Aviation has been considered by many in the climate movement to be incompatible with a livable climate for future generations.
Based on an in-depth analysis, this presentation will explore the possibility that aviation at the scale predicted by mid-century is compatible with effective climate mitigation.
Climate mitigation has been considered particularly challenging for aviation, in part due to the difficulty of electrification. Biofuels produced from ligno-cellulosic feedstocks, in conjunction with operational changes to avoid contrails and nitrogen oxide emissions, have the potential to create a low-carbon or even a carbon-negative aviation sector.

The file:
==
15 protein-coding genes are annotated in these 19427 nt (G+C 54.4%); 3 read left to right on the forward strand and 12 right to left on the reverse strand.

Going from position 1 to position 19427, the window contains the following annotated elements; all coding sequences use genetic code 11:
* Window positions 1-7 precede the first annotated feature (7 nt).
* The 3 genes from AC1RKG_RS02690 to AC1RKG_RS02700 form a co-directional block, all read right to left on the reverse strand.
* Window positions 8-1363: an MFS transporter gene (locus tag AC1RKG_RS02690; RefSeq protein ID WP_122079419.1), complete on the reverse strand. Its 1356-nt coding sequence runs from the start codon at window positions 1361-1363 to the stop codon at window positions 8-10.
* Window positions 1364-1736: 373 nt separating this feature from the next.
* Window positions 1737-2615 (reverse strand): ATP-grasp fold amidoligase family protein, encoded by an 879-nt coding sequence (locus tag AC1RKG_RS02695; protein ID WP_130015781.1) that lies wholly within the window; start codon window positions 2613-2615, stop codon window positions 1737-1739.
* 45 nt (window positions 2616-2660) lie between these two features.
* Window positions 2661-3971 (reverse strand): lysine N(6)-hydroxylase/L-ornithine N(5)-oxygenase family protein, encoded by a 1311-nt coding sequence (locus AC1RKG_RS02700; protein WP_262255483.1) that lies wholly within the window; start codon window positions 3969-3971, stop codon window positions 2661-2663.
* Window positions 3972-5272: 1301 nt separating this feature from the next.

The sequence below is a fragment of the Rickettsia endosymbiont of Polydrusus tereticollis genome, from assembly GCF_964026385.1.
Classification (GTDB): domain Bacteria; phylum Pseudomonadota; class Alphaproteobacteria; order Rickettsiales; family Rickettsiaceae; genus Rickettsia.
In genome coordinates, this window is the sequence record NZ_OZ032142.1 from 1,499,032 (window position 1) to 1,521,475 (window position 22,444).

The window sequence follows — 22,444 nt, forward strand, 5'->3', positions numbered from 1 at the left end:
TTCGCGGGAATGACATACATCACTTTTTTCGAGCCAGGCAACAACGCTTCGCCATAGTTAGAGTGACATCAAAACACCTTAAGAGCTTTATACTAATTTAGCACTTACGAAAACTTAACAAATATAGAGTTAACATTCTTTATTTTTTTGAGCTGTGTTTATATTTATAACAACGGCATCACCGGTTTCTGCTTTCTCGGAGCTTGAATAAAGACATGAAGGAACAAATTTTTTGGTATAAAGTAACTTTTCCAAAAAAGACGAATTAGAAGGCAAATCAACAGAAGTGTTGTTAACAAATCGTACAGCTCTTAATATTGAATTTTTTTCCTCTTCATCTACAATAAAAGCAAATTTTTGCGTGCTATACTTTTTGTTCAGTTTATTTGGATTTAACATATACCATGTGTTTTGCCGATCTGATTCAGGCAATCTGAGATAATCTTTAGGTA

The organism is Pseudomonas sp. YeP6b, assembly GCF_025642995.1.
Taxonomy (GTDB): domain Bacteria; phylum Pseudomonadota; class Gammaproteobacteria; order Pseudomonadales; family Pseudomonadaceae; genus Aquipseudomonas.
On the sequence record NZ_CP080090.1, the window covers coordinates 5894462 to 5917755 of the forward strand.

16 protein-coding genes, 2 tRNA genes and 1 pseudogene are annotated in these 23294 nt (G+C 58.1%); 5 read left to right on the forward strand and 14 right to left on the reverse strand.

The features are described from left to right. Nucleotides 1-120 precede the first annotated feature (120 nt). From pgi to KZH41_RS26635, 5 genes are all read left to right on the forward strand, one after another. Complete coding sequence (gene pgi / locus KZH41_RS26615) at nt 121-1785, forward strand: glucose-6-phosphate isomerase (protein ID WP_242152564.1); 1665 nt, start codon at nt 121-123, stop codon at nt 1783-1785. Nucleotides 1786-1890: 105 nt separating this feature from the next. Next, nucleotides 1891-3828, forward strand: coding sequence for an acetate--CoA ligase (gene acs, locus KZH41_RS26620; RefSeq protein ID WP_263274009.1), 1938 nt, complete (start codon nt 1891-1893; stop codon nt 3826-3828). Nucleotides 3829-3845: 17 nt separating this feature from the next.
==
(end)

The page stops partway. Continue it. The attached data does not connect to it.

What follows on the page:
Thomas Cheney is currently working towards a Master's degree in Environmental Studies at the University of Northern British Columbia in Prince George, BC. His research is examining the potential of wood-based biofuels to displace fossil fuels used in district heating systems during high demand periods. He has a Bachelors of Arts in Environmental Studies with a Minor in Economics. A life-long interest in transportation in combination with a concern related to environment and climate change in particular has made him interested in potential mitigation strategies for the aviation sector.
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